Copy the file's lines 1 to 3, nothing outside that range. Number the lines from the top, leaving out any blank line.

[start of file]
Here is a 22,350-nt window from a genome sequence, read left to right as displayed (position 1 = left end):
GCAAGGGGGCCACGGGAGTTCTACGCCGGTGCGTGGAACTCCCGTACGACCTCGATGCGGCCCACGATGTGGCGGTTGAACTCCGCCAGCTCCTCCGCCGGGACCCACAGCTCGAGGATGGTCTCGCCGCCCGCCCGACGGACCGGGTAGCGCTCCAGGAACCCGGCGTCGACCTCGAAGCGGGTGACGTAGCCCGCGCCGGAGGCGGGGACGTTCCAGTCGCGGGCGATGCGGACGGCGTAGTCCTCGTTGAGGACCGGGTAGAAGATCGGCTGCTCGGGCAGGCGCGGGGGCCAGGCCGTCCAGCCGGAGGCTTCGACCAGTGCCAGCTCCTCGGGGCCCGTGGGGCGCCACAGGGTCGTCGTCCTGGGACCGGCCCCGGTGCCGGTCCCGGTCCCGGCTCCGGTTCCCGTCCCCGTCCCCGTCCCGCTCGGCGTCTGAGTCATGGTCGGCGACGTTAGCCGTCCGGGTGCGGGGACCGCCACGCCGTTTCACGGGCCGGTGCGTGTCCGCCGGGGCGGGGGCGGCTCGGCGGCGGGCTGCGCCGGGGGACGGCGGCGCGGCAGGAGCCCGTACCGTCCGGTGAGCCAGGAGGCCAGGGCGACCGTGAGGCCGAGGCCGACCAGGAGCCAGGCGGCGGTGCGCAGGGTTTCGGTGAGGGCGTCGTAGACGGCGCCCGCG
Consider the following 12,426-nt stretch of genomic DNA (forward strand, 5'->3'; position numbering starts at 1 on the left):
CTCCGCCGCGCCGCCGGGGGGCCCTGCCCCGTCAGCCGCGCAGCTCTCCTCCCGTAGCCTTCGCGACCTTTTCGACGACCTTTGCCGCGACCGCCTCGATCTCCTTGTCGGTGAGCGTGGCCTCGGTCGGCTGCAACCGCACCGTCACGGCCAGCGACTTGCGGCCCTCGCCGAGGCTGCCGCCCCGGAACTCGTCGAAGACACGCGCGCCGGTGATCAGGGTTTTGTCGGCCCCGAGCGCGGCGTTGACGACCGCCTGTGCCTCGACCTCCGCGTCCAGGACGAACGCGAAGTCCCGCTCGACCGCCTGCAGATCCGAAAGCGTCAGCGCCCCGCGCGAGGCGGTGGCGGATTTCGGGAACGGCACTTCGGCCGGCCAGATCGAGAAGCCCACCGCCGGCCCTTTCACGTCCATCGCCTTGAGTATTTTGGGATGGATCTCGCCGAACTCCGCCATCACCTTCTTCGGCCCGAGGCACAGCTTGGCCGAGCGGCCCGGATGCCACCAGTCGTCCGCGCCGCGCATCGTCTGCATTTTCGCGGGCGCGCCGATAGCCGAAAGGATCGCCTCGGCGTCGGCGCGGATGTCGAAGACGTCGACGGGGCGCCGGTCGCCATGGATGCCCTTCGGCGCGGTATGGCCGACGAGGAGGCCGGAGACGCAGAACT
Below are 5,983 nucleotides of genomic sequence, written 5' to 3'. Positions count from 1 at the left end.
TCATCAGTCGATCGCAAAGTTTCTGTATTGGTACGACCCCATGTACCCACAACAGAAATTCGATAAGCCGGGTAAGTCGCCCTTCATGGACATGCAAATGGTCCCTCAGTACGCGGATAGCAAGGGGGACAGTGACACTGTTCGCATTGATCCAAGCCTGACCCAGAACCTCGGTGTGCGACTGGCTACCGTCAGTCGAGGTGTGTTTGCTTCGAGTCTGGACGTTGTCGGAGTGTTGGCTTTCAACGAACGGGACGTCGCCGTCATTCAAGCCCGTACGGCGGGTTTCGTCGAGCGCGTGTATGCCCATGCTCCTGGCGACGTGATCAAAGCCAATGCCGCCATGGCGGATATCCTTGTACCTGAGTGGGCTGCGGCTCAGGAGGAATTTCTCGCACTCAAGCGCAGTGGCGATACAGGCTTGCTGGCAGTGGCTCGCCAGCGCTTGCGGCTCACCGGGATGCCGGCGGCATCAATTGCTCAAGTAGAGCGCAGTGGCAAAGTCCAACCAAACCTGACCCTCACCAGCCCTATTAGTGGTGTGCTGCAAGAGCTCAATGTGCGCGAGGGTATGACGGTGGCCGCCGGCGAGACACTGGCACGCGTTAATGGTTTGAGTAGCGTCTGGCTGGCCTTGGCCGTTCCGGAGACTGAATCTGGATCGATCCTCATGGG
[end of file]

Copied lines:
Here is a 22,350-nt window from a genome sequence, read left to right as displayed (position 1 = left end):
GCAAGGGGGCCACGGGAGTTCTACGCCGGTGCGTGGAACTCCCGTACGACCTCGATGCGGCCCACGATGTGGCGGTTGAACTCCGCCAGCTCCTCCGCCGGGACCCACAGCTCGAGGATGGTCTCGCCGCCCGCCCGACGGACCGGGTAGCGCTCCAGGAACCCGGCGTCGACCTCGAAGCGGGTGACGTAGCCCGCGCCGGAGGCGGGGACGTTCCAGTCGCGGGCGATGCGGACGGCGTAGTCCTCGTTGAGGACCGGGTAGAAGATCGGCTGCTCGGGCAGGCGCGGGGGCCAGGCCGTCCAGCCGGAGGCTTCGACCAGTGCCAGCTCCTCGGGGCCCGTGGGGCGCCACAGGGTCGTCGTCCTGGGACCGGCCCCGGTGCCGGTCCCGGTCCCGGCTCCGGTTCCCGTCCCCGTCCCCGTCCCGCTCGGCGTCTGAGTCATGGTCGGCGACGTTAGCCGTCCGGGTGCGGGGACCGCCACGCCGTTTCACGGGCCGGTGCGTGTCCGCCGGGGCGGGGGCGGCTCGGCGGCGGGCTGCGCCGGGGGACGGCGGCGCGGCAGGAGCCCGTACCGTCCGGTGAGCCAGGAGGCCAGGGCGACCGTGAGGCCGAGGCCGACCAGGAGCCAGGCGGCGGTGCGCAGGGTTTCGGTGAGGGCGTCGTAGACGGCGCCCGCG
Consider the following 12,426-nt stretch of genomic DNA (forward strand, 5'->3'; position numbering starts at 1 on the left):